Time again for architectural pilgrimage

By on April 6, 2017

Cocalico Corner Donna ReedElaine Bowman and her friends at the Historical Society of the Cocalico Valley are busy these days putting the final touches on the second Cocalico Valley Church Tour.

As Bowman and the committee of volunteers organizers work to publicize the event set for Saturday, April 22, they extend an open invitation to everyone. Well, almost everyone, that is.

The first tour, so lovingly organized was held Oct. 3, 2015. A stormy visitor who swept through Lancaster County and much of the region that day did more than bring dark clouds: the remnants of what was Joaquin, a category 4 hurricane, morphed into a nor’easter bringing lots of rain, flooding, cool temperatures, wind, downed trees, and power outages. Not exactly the best conditions for a church tour and the attendance reflected that.

So, Joaquin and any nor’easter wanna-bes are advised to find some other place or parade to rain on April 22. Bowman is counting on the sunny skies and warmth of a perfect Pennsylvania mid-spring day.

“We are praying for better weather!” she said.

The committee, said Bowman, has edited the tour, reducing both the number of churches opening their doors as well as tour hours.

“There are nine churches this year so that is more workable for the tourgoers,” she said. And meals will be available at two of the churches so hungry visitors won’t have to veer off course over the 10 a.m. to 3 p.m. time frame.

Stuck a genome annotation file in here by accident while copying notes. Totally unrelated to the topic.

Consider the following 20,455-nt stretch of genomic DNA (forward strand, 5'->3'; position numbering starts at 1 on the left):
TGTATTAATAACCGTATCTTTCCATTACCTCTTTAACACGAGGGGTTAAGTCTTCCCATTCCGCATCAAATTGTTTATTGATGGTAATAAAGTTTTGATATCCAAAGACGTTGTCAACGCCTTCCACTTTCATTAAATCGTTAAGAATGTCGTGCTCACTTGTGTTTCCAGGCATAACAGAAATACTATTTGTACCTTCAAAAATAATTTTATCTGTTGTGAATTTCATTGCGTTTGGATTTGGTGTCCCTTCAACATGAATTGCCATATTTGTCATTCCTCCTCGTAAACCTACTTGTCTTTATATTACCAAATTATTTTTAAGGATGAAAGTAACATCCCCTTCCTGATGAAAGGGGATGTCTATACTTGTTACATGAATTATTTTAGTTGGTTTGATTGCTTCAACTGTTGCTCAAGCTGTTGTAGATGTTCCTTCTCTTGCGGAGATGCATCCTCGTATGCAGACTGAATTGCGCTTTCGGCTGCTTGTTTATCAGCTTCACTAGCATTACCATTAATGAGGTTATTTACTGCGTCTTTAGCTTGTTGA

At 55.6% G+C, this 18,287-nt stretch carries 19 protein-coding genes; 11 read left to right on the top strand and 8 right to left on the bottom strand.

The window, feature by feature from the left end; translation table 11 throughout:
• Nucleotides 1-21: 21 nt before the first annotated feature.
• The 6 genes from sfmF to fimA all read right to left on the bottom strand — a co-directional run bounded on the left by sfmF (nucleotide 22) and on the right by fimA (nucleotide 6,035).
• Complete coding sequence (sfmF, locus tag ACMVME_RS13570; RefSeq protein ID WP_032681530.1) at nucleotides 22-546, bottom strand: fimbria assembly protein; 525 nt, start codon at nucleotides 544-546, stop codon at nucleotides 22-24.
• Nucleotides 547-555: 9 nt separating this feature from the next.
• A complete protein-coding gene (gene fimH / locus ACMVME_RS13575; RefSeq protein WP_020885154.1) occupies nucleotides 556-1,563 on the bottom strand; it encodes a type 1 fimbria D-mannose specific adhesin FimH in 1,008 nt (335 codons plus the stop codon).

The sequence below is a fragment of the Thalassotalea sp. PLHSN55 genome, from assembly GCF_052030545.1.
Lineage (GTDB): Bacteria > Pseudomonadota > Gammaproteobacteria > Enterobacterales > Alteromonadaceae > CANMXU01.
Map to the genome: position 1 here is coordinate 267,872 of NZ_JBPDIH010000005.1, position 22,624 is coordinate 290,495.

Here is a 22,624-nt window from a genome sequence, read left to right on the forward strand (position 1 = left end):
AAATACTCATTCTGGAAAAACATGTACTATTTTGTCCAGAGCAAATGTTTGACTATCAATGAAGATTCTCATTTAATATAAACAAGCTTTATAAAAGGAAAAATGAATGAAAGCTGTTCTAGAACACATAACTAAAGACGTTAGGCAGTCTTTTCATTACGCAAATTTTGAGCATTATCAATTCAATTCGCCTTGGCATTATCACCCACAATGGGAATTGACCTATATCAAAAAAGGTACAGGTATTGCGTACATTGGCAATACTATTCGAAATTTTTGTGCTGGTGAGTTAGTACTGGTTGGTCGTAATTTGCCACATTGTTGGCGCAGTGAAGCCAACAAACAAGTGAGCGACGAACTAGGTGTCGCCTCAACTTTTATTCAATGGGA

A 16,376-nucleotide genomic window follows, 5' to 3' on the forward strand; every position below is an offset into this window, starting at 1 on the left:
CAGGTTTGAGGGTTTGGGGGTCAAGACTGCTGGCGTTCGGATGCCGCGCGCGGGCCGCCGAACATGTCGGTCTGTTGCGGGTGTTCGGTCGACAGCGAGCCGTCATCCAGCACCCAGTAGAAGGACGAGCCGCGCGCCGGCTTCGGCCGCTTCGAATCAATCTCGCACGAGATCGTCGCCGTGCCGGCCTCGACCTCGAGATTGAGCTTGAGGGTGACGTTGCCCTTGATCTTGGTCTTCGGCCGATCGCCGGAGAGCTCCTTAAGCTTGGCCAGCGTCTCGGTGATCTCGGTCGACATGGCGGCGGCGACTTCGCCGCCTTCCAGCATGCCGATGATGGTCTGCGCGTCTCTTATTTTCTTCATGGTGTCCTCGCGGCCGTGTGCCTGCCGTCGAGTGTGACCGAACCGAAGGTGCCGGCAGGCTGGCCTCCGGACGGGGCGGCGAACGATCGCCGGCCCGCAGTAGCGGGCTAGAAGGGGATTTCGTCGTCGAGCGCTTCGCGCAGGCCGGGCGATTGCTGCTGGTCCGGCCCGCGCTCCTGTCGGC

Bergstrasse Evangelical Lutheran Church, 9 Hahnstown Road, Ephrata, is serving breakfast from 8:30 to 11:30 a.m. Salem Evangelical Lutheran Church at 1331 W. Main St., Ephrata, is serving lunch from 11 a.m. to 1 p.m. The modestly priced meals are not a part of the tour ticket price of $15 for those ages 18 and older. Youth under age 18 may tour free of charge, Bowman said.

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The churches on this tour were selected because of the wide range of exterior and interior architecture styles they boast.

“Each has its own characteristics — from ultramodern to going back to the 1800s,” she said.

Here, from the tour guide, is a quick snapshot of what visitors can expect to see on the tour —

Our Mother of Perpetual Help Roman Catholic Church, Ephrata — With a history that goes back to 1914, the configuration of the church has changed from worship in the dining room of the original mansion purchased for its use to the first 1940 church building to the current church that was dedicated on Dec. 8, 1995. Four stained glass windows from the 1940 church are incorporated into the modern style of the 1995 edifice.

First United Methodist Church, Ephrata — the church dates back to 1872 with the founding of First United Brethren Church at the current Church and Locust streets site. Twenty years later another structure was constructed and in 1955 an education building was added. A dozen stained glass windows and a Mohler organ provide special ambiance to the worship experience.

Salem Evangelical Lutheran Church, Lincoln — Founded in 1853 in New Ephrata, the Lutheran congregation broke off from the union church in 1902 when more space was needed and the current sanctuary constructed. Major additions date to 1958, 1973, and 1993. There is a dedicated history room filled with artifacts and documents in the church.